On the 4th, we departed Kibale for a long days drive broken up with birding stops. An impromptu stop was in Fort Portal where we had very good views of Highland Rush Warbler; this race has been split off from the more southern Little Rush Warbler, which it is called in the regional field-guides. Our first proper stop was at the highest part of Kibale Forest on the other side of Fort Portal. It was a rewarding walk, though the heavy traffic was trying, it did give us a nice pair of African Black Ducks, which is a very under-rated attractive bird, Cassin’s Honeybird, the very local Mountain Masked Apalis and Yellow-mantled Weaver. After Hoima we came to an abrupt stop, as there was a flock of White-thighed Hornbills in dead roadside trees. These can usually be difficult to see in thick forest so the views were exceptional; also here we found a flock of Red-headed Lovebirds equally in the open. Finally arriving at Masindi Hotel, the least favourite accommodation of the whole tour, unchanged for thirty years apart from having Wi-Fi! Some may call it quaint or rustic but the truth is it’s Spartan. The staff are friendly and outgoing however.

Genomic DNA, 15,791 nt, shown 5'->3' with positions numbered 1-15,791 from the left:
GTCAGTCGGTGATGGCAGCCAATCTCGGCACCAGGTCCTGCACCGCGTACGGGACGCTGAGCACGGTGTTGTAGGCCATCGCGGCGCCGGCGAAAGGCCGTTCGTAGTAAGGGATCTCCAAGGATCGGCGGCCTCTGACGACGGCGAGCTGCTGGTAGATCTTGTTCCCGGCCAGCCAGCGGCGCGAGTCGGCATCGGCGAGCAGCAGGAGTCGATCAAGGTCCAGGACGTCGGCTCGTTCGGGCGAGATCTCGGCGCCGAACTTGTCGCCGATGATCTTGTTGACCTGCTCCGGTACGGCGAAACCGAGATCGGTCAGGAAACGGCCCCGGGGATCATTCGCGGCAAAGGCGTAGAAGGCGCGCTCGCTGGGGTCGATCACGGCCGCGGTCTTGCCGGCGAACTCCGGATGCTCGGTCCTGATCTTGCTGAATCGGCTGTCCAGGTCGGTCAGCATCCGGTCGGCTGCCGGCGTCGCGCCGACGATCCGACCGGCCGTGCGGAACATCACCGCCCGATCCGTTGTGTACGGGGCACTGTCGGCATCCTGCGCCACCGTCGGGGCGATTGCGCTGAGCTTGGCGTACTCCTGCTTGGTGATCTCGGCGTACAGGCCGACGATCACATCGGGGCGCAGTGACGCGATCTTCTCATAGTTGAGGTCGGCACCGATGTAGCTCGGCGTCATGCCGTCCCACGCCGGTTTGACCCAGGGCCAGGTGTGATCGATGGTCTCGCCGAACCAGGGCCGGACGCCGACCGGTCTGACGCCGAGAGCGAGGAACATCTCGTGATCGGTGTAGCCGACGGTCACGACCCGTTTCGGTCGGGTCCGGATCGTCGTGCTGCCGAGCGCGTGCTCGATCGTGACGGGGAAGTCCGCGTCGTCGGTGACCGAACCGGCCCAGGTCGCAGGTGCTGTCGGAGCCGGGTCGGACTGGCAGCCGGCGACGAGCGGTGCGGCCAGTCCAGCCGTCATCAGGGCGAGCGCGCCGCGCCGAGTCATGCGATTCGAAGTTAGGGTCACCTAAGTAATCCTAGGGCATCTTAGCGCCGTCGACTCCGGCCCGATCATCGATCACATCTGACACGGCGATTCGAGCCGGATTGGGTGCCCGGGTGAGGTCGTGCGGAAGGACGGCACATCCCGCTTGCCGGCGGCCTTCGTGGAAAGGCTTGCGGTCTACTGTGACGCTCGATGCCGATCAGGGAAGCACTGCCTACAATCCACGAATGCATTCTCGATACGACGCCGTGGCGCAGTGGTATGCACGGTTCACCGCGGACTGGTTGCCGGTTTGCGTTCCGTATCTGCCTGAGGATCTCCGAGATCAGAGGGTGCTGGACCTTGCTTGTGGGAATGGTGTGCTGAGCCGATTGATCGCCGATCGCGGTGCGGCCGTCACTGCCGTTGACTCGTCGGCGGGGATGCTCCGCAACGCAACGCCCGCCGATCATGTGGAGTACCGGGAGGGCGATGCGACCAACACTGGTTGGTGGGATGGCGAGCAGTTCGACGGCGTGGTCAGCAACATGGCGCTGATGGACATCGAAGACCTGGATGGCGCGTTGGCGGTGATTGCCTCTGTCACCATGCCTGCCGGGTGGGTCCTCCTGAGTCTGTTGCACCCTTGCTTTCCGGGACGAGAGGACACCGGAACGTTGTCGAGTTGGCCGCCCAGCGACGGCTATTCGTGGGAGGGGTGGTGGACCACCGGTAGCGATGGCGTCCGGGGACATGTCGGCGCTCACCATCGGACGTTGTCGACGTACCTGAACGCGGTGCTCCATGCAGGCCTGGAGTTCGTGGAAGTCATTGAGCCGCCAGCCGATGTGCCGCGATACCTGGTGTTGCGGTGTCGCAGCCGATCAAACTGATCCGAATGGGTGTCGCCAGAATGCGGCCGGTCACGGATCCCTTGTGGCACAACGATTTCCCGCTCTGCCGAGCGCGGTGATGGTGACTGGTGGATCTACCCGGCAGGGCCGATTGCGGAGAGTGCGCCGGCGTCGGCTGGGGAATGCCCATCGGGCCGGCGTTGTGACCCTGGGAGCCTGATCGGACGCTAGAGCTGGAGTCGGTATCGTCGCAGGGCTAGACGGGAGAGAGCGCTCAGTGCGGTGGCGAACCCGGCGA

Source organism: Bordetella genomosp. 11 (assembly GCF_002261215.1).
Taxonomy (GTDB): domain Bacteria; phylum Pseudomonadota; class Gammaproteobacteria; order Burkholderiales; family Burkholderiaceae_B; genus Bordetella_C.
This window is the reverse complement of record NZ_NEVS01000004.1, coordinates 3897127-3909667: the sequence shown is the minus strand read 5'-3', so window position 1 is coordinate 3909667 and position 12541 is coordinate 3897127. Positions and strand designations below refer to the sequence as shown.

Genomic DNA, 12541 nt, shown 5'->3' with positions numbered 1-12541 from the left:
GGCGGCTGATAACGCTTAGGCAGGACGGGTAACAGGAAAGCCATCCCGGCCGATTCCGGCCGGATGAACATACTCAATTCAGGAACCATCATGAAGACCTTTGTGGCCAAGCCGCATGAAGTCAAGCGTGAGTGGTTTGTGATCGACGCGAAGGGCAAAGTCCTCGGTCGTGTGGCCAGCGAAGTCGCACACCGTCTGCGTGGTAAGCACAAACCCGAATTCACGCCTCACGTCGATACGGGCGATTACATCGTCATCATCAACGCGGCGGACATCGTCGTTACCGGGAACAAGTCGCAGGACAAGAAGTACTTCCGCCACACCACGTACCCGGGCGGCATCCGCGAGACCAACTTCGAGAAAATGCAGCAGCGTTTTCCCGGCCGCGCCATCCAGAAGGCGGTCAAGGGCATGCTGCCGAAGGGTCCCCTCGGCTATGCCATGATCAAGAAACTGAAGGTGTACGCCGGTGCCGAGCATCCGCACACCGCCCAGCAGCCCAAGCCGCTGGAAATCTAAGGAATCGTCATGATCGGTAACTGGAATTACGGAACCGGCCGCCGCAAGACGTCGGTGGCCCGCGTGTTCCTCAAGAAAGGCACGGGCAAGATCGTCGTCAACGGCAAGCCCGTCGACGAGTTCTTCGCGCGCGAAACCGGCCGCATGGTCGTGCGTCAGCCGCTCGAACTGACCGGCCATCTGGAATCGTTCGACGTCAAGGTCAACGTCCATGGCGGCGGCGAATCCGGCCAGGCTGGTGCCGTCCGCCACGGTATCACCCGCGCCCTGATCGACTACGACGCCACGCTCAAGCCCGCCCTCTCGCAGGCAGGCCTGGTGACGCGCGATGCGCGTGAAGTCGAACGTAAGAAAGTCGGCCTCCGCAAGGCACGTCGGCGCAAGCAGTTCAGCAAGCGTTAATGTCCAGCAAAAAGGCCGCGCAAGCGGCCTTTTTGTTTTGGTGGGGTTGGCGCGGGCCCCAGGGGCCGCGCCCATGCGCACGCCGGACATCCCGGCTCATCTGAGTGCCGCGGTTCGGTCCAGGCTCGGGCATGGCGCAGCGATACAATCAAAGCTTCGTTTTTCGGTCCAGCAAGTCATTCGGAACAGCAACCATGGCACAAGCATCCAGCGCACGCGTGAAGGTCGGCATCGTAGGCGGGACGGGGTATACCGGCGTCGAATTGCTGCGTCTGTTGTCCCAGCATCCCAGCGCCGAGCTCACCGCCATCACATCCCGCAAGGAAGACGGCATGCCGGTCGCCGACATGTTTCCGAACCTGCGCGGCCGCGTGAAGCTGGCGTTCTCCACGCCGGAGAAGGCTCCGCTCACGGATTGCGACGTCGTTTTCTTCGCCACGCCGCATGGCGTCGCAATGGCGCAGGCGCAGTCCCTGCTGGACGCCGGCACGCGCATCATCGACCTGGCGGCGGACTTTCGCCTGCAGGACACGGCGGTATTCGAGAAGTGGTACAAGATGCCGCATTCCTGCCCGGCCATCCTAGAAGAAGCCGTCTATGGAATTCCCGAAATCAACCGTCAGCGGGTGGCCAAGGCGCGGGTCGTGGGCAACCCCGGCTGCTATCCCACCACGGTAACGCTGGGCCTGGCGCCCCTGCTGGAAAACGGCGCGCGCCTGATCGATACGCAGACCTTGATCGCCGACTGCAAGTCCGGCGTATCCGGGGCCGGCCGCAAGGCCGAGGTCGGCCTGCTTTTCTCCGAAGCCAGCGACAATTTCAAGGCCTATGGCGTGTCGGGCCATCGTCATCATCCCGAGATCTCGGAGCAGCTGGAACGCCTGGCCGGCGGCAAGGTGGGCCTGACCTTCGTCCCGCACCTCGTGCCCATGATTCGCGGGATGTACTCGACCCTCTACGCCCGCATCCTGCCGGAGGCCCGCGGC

Our entire day for the 5th was to be spent in Budongo Forest, and so we took a picnic with us. After meeting our guide we were soon birding with Grey-headed Oliveback and a Cabanis’ Bunting near the forest entrance. Inside the forest the gloom of the exterior was amplified in the shade of the colossal trees. The sun never emerged all the time we were there, but at least it didn’t rain. Consequently birding was difficult but with persistence we picked up some local specialities such as Chestnut-capped Flycatcher, Lemon-bellied Crombec and Chocolate-backed Kingfisher. Other species were Cassin’s Eagle, Blue-breasted Kingfisher, Brown-crowned Eremomela and Yellow-browed Camaroptera.